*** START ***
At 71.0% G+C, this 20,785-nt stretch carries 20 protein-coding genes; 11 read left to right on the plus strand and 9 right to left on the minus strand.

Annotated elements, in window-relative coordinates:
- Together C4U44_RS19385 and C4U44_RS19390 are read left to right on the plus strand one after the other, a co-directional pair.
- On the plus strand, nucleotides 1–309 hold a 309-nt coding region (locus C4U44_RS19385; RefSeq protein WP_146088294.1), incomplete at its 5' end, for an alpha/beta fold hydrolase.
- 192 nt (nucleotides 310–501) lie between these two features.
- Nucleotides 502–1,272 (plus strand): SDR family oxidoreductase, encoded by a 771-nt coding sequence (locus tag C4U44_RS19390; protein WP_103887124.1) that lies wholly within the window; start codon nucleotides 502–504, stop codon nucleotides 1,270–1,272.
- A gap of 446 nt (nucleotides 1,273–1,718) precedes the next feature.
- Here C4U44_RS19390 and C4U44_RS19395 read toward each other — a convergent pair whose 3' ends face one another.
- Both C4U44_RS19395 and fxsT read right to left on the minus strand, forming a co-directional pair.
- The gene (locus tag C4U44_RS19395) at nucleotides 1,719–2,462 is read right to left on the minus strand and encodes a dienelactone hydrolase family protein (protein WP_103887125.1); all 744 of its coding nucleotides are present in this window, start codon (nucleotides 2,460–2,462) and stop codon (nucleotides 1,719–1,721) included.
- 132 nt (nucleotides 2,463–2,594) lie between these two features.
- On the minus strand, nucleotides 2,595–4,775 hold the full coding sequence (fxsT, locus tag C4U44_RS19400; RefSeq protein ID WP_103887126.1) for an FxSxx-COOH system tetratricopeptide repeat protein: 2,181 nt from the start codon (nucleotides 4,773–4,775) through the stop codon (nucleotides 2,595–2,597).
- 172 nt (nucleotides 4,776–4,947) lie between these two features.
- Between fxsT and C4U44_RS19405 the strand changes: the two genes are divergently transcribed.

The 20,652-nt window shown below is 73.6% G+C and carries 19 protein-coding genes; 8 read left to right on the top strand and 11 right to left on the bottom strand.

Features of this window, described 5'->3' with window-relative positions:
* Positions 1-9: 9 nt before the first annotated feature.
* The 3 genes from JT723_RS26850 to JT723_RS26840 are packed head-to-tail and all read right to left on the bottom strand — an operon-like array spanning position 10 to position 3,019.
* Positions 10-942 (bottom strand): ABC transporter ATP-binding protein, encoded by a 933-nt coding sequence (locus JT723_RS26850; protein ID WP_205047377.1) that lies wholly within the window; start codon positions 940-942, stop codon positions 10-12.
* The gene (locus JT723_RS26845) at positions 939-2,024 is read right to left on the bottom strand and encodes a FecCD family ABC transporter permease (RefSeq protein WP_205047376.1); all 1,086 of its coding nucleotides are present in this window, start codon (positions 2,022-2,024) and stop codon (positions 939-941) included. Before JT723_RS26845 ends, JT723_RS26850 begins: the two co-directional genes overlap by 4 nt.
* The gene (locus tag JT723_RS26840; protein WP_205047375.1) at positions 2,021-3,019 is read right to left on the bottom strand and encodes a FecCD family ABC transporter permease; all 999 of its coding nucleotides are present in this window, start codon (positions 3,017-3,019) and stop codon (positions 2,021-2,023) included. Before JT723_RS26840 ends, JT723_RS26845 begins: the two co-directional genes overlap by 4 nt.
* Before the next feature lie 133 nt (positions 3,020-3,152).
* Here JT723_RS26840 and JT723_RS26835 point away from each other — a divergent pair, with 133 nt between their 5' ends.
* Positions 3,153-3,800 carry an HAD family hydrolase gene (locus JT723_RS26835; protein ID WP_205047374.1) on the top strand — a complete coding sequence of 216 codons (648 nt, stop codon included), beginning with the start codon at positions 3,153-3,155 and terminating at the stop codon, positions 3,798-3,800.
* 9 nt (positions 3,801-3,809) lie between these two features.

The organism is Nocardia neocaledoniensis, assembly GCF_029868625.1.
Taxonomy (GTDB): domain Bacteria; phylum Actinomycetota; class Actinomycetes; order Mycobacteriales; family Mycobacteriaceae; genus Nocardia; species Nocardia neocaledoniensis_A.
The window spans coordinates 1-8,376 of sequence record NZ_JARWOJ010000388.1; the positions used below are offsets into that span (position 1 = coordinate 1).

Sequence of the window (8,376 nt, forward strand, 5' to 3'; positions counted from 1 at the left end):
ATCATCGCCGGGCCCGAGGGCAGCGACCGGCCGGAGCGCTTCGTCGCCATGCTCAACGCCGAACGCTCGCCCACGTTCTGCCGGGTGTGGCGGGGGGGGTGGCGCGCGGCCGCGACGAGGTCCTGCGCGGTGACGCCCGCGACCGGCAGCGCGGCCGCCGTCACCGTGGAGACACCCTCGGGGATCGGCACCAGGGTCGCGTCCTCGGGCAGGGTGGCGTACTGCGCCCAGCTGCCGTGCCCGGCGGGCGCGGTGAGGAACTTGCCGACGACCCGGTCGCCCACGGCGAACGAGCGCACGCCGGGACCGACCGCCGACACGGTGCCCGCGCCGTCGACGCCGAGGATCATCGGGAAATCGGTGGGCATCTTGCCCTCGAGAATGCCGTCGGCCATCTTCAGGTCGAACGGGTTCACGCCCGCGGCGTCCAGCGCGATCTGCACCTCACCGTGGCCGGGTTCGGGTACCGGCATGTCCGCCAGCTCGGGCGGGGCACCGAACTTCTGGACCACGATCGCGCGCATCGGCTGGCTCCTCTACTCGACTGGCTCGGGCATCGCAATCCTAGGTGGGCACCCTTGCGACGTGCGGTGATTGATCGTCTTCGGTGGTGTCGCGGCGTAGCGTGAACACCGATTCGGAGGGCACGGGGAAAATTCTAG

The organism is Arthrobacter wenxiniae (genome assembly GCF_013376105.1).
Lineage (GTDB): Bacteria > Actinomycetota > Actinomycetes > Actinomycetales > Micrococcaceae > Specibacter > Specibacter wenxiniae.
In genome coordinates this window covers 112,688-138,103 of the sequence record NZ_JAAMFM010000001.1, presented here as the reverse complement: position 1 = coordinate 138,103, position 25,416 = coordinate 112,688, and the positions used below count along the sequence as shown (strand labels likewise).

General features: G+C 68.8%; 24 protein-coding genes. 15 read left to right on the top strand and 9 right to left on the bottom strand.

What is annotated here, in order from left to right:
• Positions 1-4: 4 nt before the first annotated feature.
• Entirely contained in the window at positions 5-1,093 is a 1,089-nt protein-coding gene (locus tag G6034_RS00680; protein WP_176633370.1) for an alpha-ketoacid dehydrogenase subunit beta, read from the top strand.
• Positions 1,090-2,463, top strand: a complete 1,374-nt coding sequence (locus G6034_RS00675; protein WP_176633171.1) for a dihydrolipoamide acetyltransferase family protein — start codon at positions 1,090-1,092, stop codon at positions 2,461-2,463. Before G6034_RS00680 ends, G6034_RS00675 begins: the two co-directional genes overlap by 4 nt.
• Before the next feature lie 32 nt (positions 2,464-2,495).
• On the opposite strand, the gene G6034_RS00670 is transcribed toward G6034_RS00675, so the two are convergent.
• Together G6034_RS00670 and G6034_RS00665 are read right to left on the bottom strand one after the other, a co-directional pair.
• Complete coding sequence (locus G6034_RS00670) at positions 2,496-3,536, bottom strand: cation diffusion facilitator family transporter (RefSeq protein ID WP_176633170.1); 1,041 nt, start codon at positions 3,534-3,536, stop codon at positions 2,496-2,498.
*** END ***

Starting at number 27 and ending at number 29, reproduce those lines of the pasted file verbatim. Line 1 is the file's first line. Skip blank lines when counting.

Taxonomy (GTDB): domain Bacteria; phylum Actinomycetota; class Actinomycetes; order Mycobacteriales; family Mycobacteriaceae; genus Nocardia; species Nocardia neocaledoniensis_A.
The window spans coordinates 1-8,376 of sequence record NZ_JARWOJ010000388.1; the positions used below are offsets into that span (position 1 = coordinate 1).

Sequence of the window (8,376 nt, forward strand, 5' to 3'; positions counted from 1 at the left end):